How well do you know your audience?
It’s a question all authors need to ask of themselves as they write. The notion is simple: if you have an idea of who will read your book, you will write with that audience in mind.
I remember a television program where a teen was trying so hard to be “cool,” he was turning his back on his longtime friends. The lesson learned in the show was captured by his father who said, “In my generation, ‘cool’ meant not-so-hot.”
The words we choose, the situations we create, even the conversations we capture speak to a specific audience. Identifying that audience helps keep our story fluid.
I thought I had identified my audience for Breathing on Her Own. In my proposal, I stated the story would appeal to women ages 30 and up.
I was right. And I was wrong.
The book is written from the perspective of one woman, Molly, who is in her late fifties. She has a sweet husband and two adult daughters. I’ve had women of various ages tell me they identify with Molly. Most of the book signings and book talks I’ve given are for groups of women.
Lately though, several men have told me how much they appreciated the book.
A couple of weeks ago, Darryll Davis, the pastor at our church had asked if he could interview me as part of the message. I didn’t know where it would lead, but I agreed to do the interview. The message was about stepping out of our comfort zone and using whatever gifts God gives us to minister to His kingdom. It turned out to be a great message. I was honored to be a part of it.
During the interview, it became evident Darryll had read the book. He spoke of it from Travis’s viewpoint—a parent’s concern. He spoke of the place in the book where Travis prays with his son-in-law. He talked about the spiritual leadership Travis offered his wife.
Another man who had read the book told me he felt Travis’s frustration at not being able to “fix” things. He said he could identify with Travis as he struggled in building the deck and recognized the concern Travis had about the financial well being for his family.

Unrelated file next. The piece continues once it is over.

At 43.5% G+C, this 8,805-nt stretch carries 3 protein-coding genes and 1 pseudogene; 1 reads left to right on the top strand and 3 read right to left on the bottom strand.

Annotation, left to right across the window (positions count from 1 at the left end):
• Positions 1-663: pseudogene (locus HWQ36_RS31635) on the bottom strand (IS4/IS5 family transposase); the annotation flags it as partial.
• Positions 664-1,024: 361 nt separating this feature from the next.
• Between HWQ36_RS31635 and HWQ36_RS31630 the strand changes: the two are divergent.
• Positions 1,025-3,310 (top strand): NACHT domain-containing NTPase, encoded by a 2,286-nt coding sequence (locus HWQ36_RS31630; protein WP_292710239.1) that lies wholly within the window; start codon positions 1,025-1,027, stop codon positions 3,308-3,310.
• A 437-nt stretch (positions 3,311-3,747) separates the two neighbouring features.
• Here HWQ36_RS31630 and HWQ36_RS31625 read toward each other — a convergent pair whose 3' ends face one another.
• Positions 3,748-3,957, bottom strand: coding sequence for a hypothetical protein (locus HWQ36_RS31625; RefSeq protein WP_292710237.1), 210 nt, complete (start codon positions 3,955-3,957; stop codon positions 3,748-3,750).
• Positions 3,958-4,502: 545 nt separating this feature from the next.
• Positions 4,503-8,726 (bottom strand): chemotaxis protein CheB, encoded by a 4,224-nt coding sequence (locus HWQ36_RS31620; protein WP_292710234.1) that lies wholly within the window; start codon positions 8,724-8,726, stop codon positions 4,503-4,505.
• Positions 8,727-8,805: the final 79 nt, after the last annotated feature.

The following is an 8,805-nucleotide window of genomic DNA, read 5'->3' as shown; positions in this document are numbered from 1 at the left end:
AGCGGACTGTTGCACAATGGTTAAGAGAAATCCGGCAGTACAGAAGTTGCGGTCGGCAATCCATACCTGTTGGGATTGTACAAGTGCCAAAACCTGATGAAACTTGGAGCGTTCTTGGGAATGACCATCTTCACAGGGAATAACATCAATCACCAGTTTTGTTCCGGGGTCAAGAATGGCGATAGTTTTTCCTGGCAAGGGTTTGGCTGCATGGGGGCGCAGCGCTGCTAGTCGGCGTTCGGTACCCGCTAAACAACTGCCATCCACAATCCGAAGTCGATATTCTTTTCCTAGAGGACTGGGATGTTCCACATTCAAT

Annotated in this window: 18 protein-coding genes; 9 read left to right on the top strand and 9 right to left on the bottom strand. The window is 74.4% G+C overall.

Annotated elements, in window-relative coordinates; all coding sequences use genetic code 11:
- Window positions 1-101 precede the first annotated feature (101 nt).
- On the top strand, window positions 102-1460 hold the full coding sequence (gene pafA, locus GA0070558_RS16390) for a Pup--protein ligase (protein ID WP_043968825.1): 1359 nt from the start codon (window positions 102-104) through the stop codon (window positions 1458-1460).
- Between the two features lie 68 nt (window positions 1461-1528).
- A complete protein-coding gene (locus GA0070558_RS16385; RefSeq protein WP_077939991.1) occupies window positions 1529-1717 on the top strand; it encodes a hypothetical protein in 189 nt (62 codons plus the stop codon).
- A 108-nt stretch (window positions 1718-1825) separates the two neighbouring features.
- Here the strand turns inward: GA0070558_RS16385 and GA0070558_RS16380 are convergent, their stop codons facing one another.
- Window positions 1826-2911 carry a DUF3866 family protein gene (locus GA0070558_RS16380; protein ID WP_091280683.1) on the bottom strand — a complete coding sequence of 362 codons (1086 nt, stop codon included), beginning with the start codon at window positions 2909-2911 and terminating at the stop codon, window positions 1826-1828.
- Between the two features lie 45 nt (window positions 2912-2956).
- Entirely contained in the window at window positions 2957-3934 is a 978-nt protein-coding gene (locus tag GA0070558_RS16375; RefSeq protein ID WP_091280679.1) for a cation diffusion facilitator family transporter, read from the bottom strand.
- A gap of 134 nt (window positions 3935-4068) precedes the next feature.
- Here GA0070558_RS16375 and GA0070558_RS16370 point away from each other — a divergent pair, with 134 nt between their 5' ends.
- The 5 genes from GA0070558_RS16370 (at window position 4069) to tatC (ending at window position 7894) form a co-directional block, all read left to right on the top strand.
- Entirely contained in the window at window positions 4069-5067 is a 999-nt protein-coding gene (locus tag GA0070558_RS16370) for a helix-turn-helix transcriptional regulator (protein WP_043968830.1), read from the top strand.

One of the men in the church that day decided to read the book. He met me at the door as Tom and I walked into church this past Sunday.
“I have one question for you,” he said as he looked my way. “When is your next book coming out?”
I never intended my audience to be men. I figured women—women like me would read it. Sure, my husband read it. But hey, he could be a bit biased. I had several men read it in the endorsement stage, but I thought perhaps they were being kind.
In Amazon, the book is listed as Christian Fiction, not Women’s Christian Fiction. Did I miscalculate? Do I really know my audience? My audience isn’t merely women, but includes the men who live with them—the members of families who experience life-changing events together.
Who is my audience? In truth, I write for an audience of One. And I know He likes it.
What these men say:
Lean, not florid, genuine, not sappy, reflective, not preachy, familiar, not clichéd, satisfying, not contrived: what more could one ask of a contemporary novel from a first-time novelist? Readers of Breathing on Her Own will enjoy a story that feels close to home, in the tradition of writers like Anne Tyler. We know the people in this story. They are friends, neighbors, family, even ourselves. I expect that when readers finish this book, they will ask Dr. Waters when they can read her next one. That's certainly my question. –Jon Weatherly, Dean of the School of Bible and Theology, Johnson University
I was hooked from the beginning! Waters takes us on a journey of faith and doubt which had me asking questions like, “How would I react?” and “Would I trust God during these tough times?”—Andy Lynch WTLW TV host of 'Faith and Friends' and Sports Director of WOSN
Entertaining, challenging, and realistic. Breathing on Her Own brings us face-to-face with what we really believe, through the eyes of one woman's journey –with hope and resilient faith as the backbone of the story. –Drew Waters, Actor and Director, star of The Redemption of Henry Myers (2014), The Ultimate Life (2013), Breaking the Press (2010), Friday Night Lights
So the question is this…Who is your audience?